Sony looks to model planes to save battery business

Sony is looking at model airplane battery technology for its next laptop battery design.

Lithium ion polymer (LiPo) batteries are lighter than current metal-cased lithium ion batteries, much less flammable and can also be moulded to fit complex spaces inside equipment.

Lithium ion batteries have a lithium ion electrolyte held in an organic solvent which is flammable and stored in a rigid metal case. A LiPo battery has the lithium held in a gel-like polymer such as polyacrylonitrile and needs no metal case, making it lighter. The energy density of LiPo batteries is about 20 percent better than lithium ion ones. This has made them popular with radio-controlled model plane enthusiasts.

Lithium ion batteries have run into severe flammability problems, particularly affecting Sony-made units. This has prompted massive notebook computer recalls to remedy the problems. Sony, as a battery manufacturer, and notebook makers Dell, Apple, Lenovo, and Toshiba were all affected by this. As a result lithium ion battery technology is now seen as a dead end.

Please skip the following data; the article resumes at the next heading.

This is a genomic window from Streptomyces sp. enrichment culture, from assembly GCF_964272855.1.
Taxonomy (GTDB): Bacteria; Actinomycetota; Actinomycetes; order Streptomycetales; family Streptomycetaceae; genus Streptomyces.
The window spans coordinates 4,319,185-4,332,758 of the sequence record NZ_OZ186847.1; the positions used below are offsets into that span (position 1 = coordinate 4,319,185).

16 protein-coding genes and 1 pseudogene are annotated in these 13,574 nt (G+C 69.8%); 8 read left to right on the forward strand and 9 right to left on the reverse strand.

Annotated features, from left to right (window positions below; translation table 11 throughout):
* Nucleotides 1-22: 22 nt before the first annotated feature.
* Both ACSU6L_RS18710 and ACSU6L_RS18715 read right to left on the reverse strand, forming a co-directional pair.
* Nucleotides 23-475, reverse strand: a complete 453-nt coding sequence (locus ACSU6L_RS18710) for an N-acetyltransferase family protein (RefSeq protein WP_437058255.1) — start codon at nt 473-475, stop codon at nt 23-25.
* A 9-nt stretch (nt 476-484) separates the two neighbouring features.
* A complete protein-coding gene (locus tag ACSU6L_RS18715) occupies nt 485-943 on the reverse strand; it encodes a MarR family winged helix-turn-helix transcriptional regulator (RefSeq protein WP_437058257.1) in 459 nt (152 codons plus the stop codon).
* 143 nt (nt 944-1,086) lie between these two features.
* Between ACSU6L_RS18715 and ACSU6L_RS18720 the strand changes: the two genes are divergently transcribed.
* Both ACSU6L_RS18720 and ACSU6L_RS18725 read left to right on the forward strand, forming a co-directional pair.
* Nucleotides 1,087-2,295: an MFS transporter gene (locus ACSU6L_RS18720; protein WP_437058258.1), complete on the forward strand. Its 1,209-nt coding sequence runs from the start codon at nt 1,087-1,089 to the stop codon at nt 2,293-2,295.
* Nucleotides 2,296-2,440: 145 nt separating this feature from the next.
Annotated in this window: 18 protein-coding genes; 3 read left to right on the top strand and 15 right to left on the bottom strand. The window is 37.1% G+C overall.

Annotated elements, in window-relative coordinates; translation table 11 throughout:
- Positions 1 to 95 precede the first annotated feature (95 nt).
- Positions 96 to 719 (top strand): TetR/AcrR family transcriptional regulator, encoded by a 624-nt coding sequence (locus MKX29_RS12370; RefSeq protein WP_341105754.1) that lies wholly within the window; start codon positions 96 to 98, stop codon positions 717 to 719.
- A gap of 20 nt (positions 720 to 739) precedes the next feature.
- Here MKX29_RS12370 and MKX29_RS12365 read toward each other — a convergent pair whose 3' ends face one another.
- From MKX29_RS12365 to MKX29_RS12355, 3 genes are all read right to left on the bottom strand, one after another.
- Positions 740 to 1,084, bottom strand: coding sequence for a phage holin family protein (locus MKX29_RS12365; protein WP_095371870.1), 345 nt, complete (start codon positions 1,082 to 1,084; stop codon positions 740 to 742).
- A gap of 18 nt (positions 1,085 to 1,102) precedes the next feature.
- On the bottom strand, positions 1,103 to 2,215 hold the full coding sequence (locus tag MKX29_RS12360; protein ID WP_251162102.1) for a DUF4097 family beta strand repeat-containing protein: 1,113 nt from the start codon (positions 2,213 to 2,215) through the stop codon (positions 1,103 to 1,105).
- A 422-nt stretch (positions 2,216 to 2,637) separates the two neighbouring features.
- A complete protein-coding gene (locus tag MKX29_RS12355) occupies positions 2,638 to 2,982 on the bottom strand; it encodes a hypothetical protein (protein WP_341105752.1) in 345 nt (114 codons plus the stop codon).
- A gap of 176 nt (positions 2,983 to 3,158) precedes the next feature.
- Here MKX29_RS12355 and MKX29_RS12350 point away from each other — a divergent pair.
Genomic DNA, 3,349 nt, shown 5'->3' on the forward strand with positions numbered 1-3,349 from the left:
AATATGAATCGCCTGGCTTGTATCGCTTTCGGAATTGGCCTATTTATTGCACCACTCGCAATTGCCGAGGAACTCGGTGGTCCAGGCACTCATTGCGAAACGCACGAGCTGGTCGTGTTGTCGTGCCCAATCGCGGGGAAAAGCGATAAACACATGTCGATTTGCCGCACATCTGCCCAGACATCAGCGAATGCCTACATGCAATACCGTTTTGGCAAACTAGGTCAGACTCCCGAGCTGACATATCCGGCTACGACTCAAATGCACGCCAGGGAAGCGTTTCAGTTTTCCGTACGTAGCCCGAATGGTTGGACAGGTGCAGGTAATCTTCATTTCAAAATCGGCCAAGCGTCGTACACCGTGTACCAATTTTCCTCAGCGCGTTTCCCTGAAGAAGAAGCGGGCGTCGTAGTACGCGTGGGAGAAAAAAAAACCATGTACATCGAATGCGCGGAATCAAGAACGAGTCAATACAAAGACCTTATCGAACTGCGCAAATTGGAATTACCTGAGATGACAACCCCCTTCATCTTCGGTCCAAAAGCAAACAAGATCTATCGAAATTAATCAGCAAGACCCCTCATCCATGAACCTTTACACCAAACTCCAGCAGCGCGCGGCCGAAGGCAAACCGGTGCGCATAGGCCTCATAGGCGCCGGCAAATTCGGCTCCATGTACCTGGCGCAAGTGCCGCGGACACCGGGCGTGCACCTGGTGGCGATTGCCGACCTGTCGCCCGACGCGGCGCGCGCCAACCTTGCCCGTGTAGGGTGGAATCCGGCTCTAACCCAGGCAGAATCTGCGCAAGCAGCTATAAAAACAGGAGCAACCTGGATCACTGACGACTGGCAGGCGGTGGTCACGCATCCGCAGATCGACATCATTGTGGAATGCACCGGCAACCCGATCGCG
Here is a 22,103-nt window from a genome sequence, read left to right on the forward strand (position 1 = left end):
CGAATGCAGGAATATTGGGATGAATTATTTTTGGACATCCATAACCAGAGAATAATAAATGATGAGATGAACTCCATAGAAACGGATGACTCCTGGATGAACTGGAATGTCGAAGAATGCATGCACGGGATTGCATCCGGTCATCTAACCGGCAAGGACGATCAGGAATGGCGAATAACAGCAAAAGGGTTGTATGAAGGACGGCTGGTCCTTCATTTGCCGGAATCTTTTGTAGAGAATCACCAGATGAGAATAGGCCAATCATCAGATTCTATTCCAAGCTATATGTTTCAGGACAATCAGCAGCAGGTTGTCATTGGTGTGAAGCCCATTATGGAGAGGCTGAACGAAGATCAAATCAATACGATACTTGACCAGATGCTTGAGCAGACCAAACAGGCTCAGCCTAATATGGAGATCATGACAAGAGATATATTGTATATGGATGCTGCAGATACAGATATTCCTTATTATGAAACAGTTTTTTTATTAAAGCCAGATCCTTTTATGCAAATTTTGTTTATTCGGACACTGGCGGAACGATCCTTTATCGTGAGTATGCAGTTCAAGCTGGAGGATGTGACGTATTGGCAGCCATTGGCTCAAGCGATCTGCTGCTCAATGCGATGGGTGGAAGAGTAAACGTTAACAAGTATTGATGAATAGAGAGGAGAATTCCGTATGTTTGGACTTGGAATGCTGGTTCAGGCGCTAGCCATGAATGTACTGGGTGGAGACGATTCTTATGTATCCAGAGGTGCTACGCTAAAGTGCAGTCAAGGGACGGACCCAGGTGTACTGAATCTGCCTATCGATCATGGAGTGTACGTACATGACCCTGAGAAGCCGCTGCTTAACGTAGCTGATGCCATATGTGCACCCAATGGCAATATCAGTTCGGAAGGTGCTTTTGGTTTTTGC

It's partly the consequence of making lithium ion batteries more powerful to keep notebook battery life up whilst power consumption has been increasing. Stan Glasgow, president of Sony Electronics, said that: "There is not too much more power we want to cram into lithium ion."

The IEEE organisation is developing a new battery standard as a result of battery safety concerns. It should be available some time in 2008.

LiPo batteries first appeared in about 1996. Mitsubishi tried using them in its expensive, unreliable, and consequently unsuccessful, Pedion notebook computer in 1997. Sanyo has recently developed a LiPo battery less than 4mm thin. LiPo batteries are now used by Apple in its MacBook Pro notebook computers. They are also found in some portable gaming devices.

However there have been reports of some LiPo battery fires. The charging of the batteries has to be done in a more controlled way to avoid fire and/or explosions caused by overcharging.

This story, "Sony looks to model planes to save battery business" was originally published by

Copyright © 2006 IDG Communications, Inc.

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